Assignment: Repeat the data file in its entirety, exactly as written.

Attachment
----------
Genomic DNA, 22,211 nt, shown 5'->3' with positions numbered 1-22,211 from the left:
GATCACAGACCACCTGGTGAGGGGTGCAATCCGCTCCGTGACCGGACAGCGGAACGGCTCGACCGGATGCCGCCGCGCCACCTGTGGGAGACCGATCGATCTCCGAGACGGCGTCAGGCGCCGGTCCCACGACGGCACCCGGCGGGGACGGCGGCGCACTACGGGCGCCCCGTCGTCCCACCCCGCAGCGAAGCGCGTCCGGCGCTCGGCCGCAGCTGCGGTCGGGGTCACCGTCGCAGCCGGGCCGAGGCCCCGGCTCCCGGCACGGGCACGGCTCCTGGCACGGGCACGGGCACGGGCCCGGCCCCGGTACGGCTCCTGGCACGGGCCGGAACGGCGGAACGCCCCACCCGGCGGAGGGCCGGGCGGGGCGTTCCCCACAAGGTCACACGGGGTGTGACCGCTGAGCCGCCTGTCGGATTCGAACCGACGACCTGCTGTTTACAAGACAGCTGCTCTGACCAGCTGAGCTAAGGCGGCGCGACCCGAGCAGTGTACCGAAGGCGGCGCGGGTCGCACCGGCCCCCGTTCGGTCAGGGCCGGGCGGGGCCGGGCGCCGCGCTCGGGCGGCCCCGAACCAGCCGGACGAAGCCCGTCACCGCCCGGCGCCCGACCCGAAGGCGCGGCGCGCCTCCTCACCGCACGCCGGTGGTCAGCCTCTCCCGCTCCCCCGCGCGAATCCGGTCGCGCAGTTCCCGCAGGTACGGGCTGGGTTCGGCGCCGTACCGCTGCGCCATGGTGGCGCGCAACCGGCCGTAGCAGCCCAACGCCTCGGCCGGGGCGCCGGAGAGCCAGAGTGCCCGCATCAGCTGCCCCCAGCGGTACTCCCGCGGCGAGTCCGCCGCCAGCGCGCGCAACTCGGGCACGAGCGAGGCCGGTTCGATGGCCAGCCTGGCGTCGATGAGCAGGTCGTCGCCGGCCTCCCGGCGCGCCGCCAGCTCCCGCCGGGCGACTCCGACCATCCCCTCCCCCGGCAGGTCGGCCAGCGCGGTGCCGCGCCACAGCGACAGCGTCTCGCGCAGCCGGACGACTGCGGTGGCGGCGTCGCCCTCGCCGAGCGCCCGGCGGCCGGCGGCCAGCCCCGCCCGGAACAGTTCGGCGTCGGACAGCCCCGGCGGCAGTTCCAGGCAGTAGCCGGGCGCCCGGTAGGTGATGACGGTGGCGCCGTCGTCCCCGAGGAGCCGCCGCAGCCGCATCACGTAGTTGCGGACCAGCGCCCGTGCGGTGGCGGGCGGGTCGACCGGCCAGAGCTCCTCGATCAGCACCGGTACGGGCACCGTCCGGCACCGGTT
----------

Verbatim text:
Genomic DNA, 22,211 nt, shown 5'->3' with positions numbered 1-22,211 from the left:
GATCACAGACCACCTGGTGAGGGGTGCAATCCGCTCCGTGACCGGACAGCGGAACGGCTCGACCGGATGCCGCCGCGCCACCTGTGGGAGACCGATCGATCTCCGAGACGGCGTCAGGCGCCGGTCCCACGACGGCACCCGGCGGGGACGGCGGCGCACTACGGGCGCCCCGTCGTCCCACCCCGCAGCGAAGCGCGTCCGGCGCTCGGCCGCAGCTGCGGTCGGGGTCACCGTCGCAGCCGGGCCGAGGCCCCGGCTCCCGGCACGGGCACGGCTCCTGGCACGGGCACGGGCACGGGCCCGGCCCCGGTACGGCTCCTGGCACGGGCCGGAACGGCGGAACGCCCCACCCGGCGGAGGGCCGGGCGGGGCGTTCCCCACAAGGTCACACGGGGTGTGACCGCTGAGCCGCCTGTCGGATTCGAACCGACGACCTGCTGTTTACAAGACAGCTGCTCTGACCAGCTGAGCTAAGGCGGCGCGACCCGAGCAGTGTACCGAAGGCGGCGCGGGTCGCACCGGCCCCCGTTCGGTCAGGGCCGGGCGGGGCCGGGCGCCGCGCTCGGGCGGCCCCGAACCAGCCGGACGAAGCCCGTCACCGCCCGGCGCCCGACCCGAAGGCGCGGCGCGCCTCCTCACCGCACGCCGGTGGTCAGCCTCTCCCGCTCCCCCGCGCGAATCCGGTCGCGCAGTTCCCGCAGGTACGGGCTGGGTTCGGCGCCGTACCGCTGCGCCATGGTGGCGCGCAACCGGCCGTAGCAGCCCAACGCCTCGGCCGGGGCGCCGGAGAGCCAGAGTGCCCGCATCAGCTGCCCCCAGCGGTACTCCCGCGGCGAGTCCGCCGCCAGCGCGCGCAACTCGGGCACGAGCGAGGCCGGTTCGATGGCCAGCCTGGCGTCGATGAGCAGGTCGTCGCCGGCCTCCCGGCGCGCCGCCAGCTCCCGCCGGGCGACTCCGACCATCCCCTCCCCCGGCAGGTCGGCCAGCGCGGTGCCGCGCCACAGCGACAGCGTCTCGCGCAGCCGGACGACTGCGGTGGCGGCGTCGCCCTCGCCGAGCGCCCGGCGGCCGGCGGCCAGCCCCGCCCGGAACAGTTCGGCGTCGGACAGCCCCGGCGGCAGTTCCAGGCAGTAGCCGGGCGCCCGGTAGGTGATGACGGTGGCGCCGTCGTCCCCGAGGAGCCGCCGCAGCCGCATCACGTAGTTGCGGACCAGCGCCCGTGCGGTGGCGGGCGGGTCGACCGGCCAGAGCTCCTCGATCAGCACCGGTACGGGCACCGTCCGGCACCGGTT